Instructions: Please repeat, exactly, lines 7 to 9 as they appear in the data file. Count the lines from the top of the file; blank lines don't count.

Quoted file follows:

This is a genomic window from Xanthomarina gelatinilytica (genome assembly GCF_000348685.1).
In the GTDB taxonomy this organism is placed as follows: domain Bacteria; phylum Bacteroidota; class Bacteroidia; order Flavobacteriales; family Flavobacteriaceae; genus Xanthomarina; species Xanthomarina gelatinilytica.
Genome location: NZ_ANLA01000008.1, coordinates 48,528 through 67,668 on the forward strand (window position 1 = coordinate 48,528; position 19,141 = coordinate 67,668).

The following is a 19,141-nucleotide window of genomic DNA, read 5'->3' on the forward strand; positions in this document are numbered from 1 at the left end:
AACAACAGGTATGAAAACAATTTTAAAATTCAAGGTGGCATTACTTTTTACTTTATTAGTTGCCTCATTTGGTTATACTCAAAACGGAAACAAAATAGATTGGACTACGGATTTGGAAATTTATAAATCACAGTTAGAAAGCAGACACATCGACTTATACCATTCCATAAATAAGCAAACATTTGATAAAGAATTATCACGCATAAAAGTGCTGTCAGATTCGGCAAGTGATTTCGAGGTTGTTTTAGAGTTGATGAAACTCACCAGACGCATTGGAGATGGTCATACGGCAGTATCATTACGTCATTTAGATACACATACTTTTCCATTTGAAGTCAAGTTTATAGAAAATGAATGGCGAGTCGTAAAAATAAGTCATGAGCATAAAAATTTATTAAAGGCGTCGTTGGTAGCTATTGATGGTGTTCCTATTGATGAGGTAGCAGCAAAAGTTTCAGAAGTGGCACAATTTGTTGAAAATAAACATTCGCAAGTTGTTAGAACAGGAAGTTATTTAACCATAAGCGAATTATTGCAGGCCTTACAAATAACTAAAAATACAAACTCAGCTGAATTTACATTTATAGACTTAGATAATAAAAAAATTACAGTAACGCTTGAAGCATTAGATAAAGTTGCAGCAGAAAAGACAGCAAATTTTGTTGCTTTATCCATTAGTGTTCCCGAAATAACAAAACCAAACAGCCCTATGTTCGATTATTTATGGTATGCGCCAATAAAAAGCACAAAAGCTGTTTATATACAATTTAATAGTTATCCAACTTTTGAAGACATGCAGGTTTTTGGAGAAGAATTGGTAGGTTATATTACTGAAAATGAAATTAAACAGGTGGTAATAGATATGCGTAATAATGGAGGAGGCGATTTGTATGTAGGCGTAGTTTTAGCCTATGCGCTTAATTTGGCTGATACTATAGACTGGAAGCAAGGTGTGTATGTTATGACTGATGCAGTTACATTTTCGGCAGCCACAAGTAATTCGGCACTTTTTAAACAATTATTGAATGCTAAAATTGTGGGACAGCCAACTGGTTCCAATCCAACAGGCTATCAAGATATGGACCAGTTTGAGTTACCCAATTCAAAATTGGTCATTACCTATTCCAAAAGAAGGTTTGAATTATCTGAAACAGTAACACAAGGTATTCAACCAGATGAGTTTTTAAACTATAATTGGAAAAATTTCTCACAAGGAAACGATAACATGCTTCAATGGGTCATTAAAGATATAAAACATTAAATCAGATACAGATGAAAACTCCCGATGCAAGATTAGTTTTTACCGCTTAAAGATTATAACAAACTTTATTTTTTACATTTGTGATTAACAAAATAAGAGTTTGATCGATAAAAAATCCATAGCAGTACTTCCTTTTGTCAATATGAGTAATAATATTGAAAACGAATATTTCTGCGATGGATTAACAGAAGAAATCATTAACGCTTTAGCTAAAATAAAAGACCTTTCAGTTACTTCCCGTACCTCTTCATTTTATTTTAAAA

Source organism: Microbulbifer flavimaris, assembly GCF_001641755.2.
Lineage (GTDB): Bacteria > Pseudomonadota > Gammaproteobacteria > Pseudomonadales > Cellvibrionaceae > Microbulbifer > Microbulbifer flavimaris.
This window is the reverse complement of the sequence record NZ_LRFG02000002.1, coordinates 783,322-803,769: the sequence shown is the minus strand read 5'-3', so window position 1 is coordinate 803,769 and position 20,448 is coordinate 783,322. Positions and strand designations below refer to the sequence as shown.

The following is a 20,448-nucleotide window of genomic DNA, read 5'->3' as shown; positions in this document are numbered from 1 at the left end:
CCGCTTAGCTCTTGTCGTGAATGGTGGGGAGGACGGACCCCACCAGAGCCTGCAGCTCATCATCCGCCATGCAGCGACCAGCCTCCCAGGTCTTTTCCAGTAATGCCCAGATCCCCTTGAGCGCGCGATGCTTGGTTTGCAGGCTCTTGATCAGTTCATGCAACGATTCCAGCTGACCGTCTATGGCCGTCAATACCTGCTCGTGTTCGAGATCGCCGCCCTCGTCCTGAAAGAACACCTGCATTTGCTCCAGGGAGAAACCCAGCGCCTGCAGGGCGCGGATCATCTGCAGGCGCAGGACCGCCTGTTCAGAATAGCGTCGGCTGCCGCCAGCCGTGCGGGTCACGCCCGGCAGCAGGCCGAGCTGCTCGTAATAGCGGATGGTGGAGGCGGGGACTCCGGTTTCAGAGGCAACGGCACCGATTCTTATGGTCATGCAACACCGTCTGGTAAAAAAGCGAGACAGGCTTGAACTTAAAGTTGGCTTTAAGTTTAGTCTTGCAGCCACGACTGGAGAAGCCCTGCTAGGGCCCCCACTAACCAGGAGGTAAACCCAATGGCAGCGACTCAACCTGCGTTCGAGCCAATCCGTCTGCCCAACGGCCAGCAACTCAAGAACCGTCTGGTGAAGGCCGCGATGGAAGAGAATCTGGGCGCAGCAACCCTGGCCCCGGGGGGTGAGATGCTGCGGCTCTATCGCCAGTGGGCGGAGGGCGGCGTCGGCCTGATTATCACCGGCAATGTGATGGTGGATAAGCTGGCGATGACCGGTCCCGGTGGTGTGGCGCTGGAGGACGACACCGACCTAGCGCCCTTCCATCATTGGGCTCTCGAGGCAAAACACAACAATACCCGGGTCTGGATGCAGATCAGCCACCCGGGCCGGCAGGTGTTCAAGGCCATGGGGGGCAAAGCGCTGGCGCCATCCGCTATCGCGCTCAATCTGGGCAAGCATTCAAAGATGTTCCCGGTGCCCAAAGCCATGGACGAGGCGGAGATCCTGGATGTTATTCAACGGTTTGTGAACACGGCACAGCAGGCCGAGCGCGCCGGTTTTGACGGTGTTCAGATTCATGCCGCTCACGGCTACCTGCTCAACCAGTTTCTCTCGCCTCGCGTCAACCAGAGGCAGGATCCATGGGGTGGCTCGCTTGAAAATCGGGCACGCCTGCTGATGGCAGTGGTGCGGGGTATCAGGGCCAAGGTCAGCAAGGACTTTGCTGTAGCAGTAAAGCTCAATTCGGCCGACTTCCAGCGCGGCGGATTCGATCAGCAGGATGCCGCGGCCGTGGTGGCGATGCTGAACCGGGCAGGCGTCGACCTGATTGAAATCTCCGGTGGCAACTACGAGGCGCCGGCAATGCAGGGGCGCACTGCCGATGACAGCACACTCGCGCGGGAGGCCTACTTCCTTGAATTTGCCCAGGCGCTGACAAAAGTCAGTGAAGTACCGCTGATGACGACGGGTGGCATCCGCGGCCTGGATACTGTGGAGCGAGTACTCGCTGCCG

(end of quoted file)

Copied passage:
Lineage (GTDB): Bacteria > Pseudomonadota > Gammaproteobacteria > Pseudomonadales > Cellvibrionaceae > Microbulbifer > Microbulbifer flavimaris.
This window is the reverse complement of the sequence record NZ_LRFG02000002.1, coordinates 783,322-803,769: the sequence shown is the minus strand read 5'-3', so window position 1 is coordinate 803,769 and position 20,448 is coordinate 783,322. Positions and strand designations below refer to the sequence as shown.

The following is a 20,448-nucleotide window of genomic DNA, read 5'->3' as shown; positions in this document are numbered from 1 at the left end: